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This paper addresses how the work of Thorstein Veblen relates to several issues in U.S. economic history. Since one of Veblen's central ideas is the notion that man's attitudes for the most part are not calculated and rational but dictated by the institutions by which he lives, we can go quickly through the institutions that shaped Veblen's mind to better understand his manner of thinking and what influenced his work.
His father's systematic and methodical practice of his craft, and the simple work ethic of the people around him, made a lasting imprint on his mind. The impact on his thinking of the marked behavioral and lifestyle contrast between the industrious, hardworking farmer-artisans and the small businessmen, traders, and lawyers (mostly white Americans) in the towns found its expression in much of his work in later years.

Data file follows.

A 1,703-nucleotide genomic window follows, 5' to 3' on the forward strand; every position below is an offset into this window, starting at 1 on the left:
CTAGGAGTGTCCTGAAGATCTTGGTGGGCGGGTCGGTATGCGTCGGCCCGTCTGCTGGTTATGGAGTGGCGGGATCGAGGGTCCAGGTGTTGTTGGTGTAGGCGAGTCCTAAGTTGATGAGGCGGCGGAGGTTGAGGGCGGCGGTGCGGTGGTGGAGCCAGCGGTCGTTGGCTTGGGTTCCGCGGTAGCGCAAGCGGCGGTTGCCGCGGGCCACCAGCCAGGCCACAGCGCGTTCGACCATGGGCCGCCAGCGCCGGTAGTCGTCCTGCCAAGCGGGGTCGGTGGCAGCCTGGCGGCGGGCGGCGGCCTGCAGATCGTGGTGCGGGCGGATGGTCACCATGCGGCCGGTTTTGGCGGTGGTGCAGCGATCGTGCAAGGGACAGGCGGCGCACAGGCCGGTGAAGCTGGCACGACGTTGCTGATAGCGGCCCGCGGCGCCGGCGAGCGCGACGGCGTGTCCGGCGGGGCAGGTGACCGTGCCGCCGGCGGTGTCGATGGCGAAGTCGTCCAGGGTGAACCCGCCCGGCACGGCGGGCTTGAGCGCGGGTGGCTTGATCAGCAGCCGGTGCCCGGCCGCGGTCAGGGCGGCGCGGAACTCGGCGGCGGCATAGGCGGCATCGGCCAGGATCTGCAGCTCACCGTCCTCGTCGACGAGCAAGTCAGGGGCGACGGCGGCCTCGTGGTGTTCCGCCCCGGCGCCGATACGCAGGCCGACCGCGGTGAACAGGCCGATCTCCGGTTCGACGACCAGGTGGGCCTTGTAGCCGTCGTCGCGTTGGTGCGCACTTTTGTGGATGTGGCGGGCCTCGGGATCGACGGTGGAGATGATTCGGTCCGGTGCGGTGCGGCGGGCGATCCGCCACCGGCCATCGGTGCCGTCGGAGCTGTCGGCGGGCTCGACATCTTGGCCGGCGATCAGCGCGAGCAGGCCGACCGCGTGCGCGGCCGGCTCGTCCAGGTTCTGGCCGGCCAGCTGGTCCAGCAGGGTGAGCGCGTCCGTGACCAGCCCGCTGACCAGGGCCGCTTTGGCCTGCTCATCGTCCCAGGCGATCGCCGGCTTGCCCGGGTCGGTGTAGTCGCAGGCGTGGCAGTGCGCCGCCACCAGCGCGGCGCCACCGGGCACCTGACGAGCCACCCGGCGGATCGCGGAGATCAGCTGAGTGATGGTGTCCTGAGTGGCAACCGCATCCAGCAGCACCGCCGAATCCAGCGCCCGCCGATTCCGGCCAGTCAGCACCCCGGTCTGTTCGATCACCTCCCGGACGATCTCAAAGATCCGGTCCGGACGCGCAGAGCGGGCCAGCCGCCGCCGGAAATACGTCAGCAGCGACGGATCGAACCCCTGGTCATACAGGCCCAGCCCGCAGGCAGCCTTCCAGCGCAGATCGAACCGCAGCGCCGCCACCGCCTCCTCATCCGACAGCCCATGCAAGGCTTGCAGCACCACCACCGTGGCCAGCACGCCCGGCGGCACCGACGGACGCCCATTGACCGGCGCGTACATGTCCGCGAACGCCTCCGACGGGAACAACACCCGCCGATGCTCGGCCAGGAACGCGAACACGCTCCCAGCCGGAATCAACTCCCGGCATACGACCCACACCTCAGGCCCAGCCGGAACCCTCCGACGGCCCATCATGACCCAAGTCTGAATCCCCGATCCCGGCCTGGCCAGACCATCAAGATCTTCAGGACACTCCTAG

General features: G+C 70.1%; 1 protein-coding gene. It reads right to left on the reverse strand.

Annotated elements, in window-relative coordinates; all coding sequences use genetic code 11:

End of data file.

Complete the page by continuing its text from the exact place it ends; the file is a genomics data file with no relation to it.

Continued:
Until 1891, when Veblen found a teaching post at the economics faculty of the University of Chicago, he was practically a professional failure. But once he was attached to an "institution" of higher learning, he thrived and his career blossomed, moving to Stanford in 1906, the University of Missouri in 1910, and in 1918 worked at various posts, lectured, and wrote thought-provoking works that continue to challenge modern minds to this day.
We see in this distinction his insight into the working of the economy as a coordinated system with two components: the producing, technology-driven, practical side called industry and the coordinating, value-providing, and capital stimulating business enterprise. His concept of industry does not only relate to the working of machines. ...
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